The play she was about to write was based on a personal tragedy.

While performing in the musical “Pump Boys and Dinettes” years ago, Cary met and fell in love with Matthew Black, one of the show’s musicians. Cary performed with Black as his backup singer with occasional solos. The pair became engaged and things were going great. But, Black died suddenly in 1995 and Cary’s life path took another unexpected twist.

“Music carried me through that time period,” said Cary. “Matthew and I made music together. When he died, I lost everything I had for the future. Music was something that I could keep. I wanted to keep making music. But, I was writing songs with no intention of ever playing them for anyone.

“When I thought about the play, I knew had already written the story in songs. I had written music as a way to heal through this traumatic experience. The play is about going through the same thing — getting knocked off-course and ending up somewhere else.”

When Cary graduated from Hershey High a few years back, she headed off to Duke University to major in biomedical engineering. But, the path of life goes through many twists and turns and that’s why Cary now wears a guitar instead of a lab coat. She switched majors at Duke and finished with a bachelors’ degree in drama.

“I thought I wanted to be a biomedical engineer,” said Cary. “I looked at Cornell, but it was freezing up there so I chose Duke instead. I was on a pre-med track and then got interested in theater. I finished Duke with a degree in drama with a minor in chemistry. Then, I got my MFA (master’s in fine arts) in acting from Florida State University.

“I realized back then that I wanted to perform. When I started, I wanted to do regional theater. I also did Off-Broadway shows and I’m a charter member of New York’s Actor’s Shakespeare Company. I love Shakespeare’s work. I love the way he used words.”

Now, Cary has established herself as a singer, actress, songwriter, and playwright. She is also the mother of two musical kids who have already participated in making music with their family.

“Being a mom of two kids in school – Clara in seventh grade and Quinn in fourth grade — means I inhabit two entirely different worlds in a given week…or day,” said Cary. “And, I was thinking how important it is for me to have both.

“It’s no surprise that sometimes trying to figure out the business of music can be pretty anxiety provoking — you know, how to afford to make records, if and how to sell records, and (most important for me) how to get the music out there so people fall in love and want to connect to and be a part of the music.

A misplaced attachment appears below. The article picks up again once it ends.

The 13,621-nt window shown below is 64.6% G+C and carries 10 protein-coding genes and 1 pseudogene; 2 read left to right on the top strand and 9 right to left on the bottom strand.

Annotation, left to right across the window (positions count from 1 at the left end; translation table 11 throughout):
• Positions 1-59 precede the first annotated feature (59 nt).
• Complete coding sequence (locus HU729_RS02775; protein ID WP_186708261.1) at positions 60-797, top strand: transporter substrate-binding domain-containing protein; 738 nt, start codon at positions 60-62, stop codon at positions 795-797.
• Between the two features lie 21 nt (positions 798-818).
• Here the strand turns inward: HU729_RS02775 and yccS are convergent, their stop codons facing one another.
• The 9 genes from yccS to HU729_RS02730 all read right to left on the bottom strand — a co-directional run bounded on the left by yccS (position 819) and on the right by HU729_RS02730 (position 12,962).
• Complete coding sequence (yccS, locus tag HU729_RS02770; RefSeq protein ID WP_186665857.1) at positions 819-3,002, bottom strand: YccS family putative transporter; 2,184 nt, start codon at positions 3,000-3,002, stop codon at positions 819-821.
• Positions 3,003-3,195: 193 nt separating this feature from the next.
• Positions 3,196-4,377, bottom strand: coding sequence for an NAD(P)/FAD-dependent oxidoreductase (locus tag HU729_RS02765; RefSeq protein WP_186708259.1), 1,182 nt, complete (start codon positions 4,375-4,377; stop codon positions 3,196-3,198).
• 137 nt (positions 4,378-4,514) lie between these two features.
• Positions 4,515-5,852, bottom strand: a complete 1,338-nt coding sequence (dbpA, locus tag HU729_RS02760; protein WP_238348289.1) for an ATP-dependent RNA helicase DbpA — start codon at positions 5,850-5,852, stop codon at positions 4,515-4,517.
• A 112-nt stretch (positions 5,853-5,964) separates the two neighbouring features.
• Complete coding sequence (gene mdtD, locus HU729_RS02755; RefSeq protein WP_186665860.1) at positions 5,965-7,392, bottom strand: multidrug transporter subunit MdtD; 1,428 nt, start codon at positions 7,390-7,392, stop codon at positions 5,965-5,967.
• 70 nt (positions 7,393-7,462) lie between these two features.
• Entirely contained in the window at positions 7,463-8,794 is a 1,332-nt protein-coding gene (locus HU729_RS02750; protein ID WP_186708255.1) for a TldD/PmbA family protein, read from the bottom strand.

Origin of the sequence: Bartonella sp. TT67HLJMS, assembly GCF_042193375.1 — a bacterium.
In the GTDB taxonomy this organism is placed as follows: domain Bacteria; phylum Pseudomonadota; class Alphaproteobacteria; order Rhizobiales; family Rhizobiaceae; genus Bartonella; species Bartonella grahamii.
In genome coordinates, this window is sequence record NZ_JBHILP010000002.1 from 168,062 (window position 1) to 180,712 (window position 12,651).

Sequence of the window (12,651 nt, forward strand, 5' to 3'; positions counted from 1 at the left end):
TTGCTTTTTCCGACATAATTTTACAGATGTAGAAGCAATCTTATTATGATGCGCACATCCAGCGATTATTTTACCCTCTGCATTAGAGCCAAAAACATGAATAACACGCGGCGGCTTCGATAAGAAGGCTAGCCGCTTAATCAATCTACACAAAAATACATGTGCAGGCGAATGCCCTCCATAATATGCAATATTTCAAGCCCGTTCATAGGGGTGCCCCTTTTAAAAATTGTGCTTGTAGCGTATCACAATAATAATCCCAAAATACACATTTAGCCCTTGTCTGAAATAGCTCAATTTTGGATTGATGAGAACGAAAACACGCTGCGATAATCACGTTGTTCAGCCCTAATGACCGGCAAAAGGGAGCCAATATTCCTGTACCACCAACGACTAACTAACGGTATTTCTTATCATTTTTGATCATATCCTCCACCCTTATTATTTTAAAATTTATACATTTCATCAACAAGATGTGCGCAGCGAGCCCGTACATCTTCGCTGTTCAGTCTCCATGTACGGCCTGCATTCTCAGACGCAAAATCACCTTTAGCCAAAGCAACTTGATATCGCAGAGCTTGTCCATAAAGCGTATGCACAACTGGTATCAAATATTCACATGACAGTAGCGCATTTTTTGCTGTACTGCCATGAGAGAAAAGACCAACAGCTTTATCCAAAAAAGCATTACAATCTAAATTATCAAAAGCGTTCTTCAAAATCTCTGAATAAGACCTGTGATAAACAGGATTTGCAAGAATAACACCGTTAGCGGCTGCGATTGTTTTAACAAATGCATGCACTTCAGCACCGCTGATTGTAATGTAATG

“And, for me, even the creative part of music-making can be less than peaceful at times. I sometimes suffer from writer’s block, lack of inspiration, over self-editing or just plain self-doubt.

“But I’ve been blessed – and challenged — with this other side of life that balances it all out. When I’m with the kids and just being and doing whatever it is we’re doing together, the drama that can be a part of the DYI musician’s world seems really inconsequential.

“So, the fact that both of our kids are musical and inspired to make music is really a gift. It means I don’t have to keep the two parts of my life so compartmentalized. Both of them sang on the new album.”

The show at Jamey’s will be the only time to see Cary play with her full band prior to their showcase concert at his summer’s Philadelphia Folk Festival.

“This will be our third time to play the Philly Folk Festival,” said Cary. “We didn’t play there last year so we’re excited to be going back again. We’ll announce the day and time of our set this Friday when we play at Jamey’s.”

Video link for Meghan Cary — https://youtu.be/7p56MwK_j3k.

The Meghan Cary and Analog Gypsies’ show at Jamey’s, which has Bob Beach as the opener, will start at 8 p.m. on June 29. Tickets are $18.

Another upcoming show at Jamey’s House of Music will be Rob Balducci Band and Visible at Night featuring Dave Weiner on June 30.

Jeffrey Gaines

Kennett Flash (102 Sycamore Alley, Kennett Square, 484-732-8295, http://www.kennettflash.org) will have Jeffrey Gaines on June 29, Horizens on June 30. On July 4, The Kennett Flash & Anson B. Nixon Park PresentThe Hoppin’ John Orchestra at Anson B. Nixon Park.

Chaplin’s (66 North Main Street, Spring City, 610-792-4110, http://chaplinslive.com)  hosts a Post-Hardcore show on June 29 featuring, Catharsis, Breaking Falls and Theory of a Kin.

The Ardmore Music Hall (23 East Lancaster Avenue, Ardmore, 610-649-8389, www.ardmoremusic.com) will host Jesse Royal, Jah People, and I Yahn I Arkestra on June 28 and Raheem DeVaughn, Divinity Roxx Trifecta, Aaron Parnell Brown, Hosted by Wes Felton on June 30

The Sellersville Theater (24 West Temple Avenue, Sellersville, 215-257-5808, www.st94.com) presents Ross The Boss  on June 28, Hal Ketchum on June 29, Hollywood Nights (Bob Seger Tribute) on June 30 and Dan Baird & Homemade Sin on July 1.

The Queen (500 North Market Street, Wilmington, 202-730-3331, www.thequeenwilmington.com) hosts LOS CAFRES – Sigo Caminando 2018 (USA Tour)  on June 28, The Naked and Famous on June 29, Ellis Paul and Vance Gilbert on June 29 and Bark at the Moon – A Tribute to Ozzy Osbourne & Black Sabbath on June 30.